The Federal Trade Commission levied a civil penalty of $7.5 million on St. Petersburg-based home lender Mortgage Investors Corp., the largest fine ever for a violation of the "Do Not Call" telemarketing rule.
Mortgage Investors, which is run by well-known St. Petersburg businessman and civic activist Bill Edwards, called more than 5.4 million phone numbers listed on the National Do Not Call Registry to pitch home loan refinancing services to current and former members of the U.S. military, according to the FTC.
As part of the pitch, the FTC said, the telemarketers allegedly led service members to believe they could receive low-interest, fixed-rate mortgages at no cost, "often quoting rates that they implied would last the duration of their loan."
In reality, regulators said, the company was only offering adjustable rate mortgages which left consumers liable for higher payments with rising interest rates. It also required consumers to pay closing costs.
Further, the FTC said, Mortgage Investors allegedly misled consumers about a corporate affiliation with the U.S. Department of Veterans Affairs.
The Do Not Call list was created to protect consumers from unwanted calls from telemarketers. Since 2003, about 221 million U.S. consumers have registered for the program, which the FTC describes as one of the agency's "most recognized consumer protection achievements."
The FTC announced the fine on Thursday, the 10th anniversary of the Do Not Call Registry. At the same time, it announced the first settlements coming out of a 2012 inquiry into companies that made millions of illegal pre-recorded calls. The calls from "Cardholder Services" were designed to persuade consumers to make up-front payments to lower their credit card interest rates.
"Today's settlements leave no doubt that (Do Not Call) enforcement remains a top priority," FTC Chairwoman Edith Ramirez said in a statement Thursday.
The fine against Mortgage Investors was the 105th enforcement action under Do Not Call provisions, but the first one targeting misleading mortgage ads under the Mortgage Acts and Practices — Advertising Rule.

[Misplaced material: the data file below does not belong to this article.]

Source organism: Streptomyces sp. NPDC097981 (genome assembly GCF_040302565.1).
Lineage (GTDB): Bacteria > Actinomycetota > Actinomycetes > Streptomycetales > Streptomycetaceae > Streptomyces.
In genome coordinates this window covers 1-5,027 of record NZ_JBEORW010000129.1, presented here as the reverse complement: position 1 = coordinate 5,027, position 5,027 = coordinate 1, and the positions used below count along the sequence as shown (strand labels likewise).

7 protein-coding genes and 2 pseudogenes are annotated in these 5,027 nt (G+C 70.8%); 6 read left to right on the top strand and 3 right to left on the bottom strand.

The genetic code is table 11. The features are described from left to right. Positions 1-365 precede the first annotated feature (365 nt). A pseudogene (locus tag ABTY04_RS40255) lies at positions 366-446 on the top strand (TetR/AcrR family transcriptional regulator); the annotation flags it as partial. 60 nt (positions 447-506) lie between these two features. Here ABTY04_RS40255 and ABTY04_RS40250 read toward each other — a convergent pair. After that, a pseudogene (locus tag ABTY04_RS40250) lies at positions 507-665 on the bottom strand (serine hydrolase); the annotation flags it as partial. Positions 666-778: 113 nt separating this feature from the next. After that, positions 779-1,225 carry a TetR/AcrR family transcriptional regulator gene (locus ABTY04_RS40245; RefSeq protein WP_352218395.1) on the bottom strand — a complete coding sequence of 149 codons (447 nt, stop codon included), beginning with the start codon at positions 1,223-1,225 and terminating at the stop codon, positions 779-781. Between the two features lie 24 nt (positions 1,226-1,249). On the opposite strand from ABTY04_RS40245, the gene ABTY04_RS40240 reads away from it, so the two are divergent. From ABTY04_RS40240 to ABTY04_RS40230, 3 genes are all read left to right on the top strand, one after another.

Under the proposed consent decree, the company is barred from calling people on the Do Not Call Registry and denying consumer requests to be placed on specific Do Not Call lists. It also is barred from misrepresenting any terms related to its mortgage products and misrepresenting affiliations with any government entity, including the VA.
The consent decree, which was filed in the U.S. District Court for the Middle District of Florida, is subject to court approval, regulators said.
A spokesman for Mortgage Investors declined to comment on ongoing litigation.
Lesli Esposito, outside counsel representing the mortgage firm, said she could not discuss the substance of the proposed settlement until it is approved.
However, by entering into the agreement, Mortgage Investors does not admit or agree to any of the allegations, Esposito said. "We simply made the decision to resolve the matter so we can move forward."
Founded in 1938, Mortgage Investors has grown into one of the country's biggest refinancers of veterans' home loans. Along with its ascendancy, owner Bill Edwards has assumed a prominent civic role in St. Petersburg. He secured a contract to manage the city-owned Mahaffey Theater and bought downtown St. Petersburg's BayWalk complex with plans to revitalize it as the renamed Shops at St. Pete.
Outside the mortgage industry, Edwards also carved a reputation as a music producer with his Big 3 Entertainment, producing records for artists such as American Idol finalist Michael Lynche, Cheap Trick and Carnie Wilson.
Earlier this year, Edwards said he planned to retire and arranged to sell Mortgage Investors to Tampa-based HomeBancorp. But the deal never went through.
In a recent interview with the Times, Edwards said the sale got bogged down waiting for government approval "so we just took it back."
Jeff Harrington can be reached at (727) 893-8242 or email@example.com.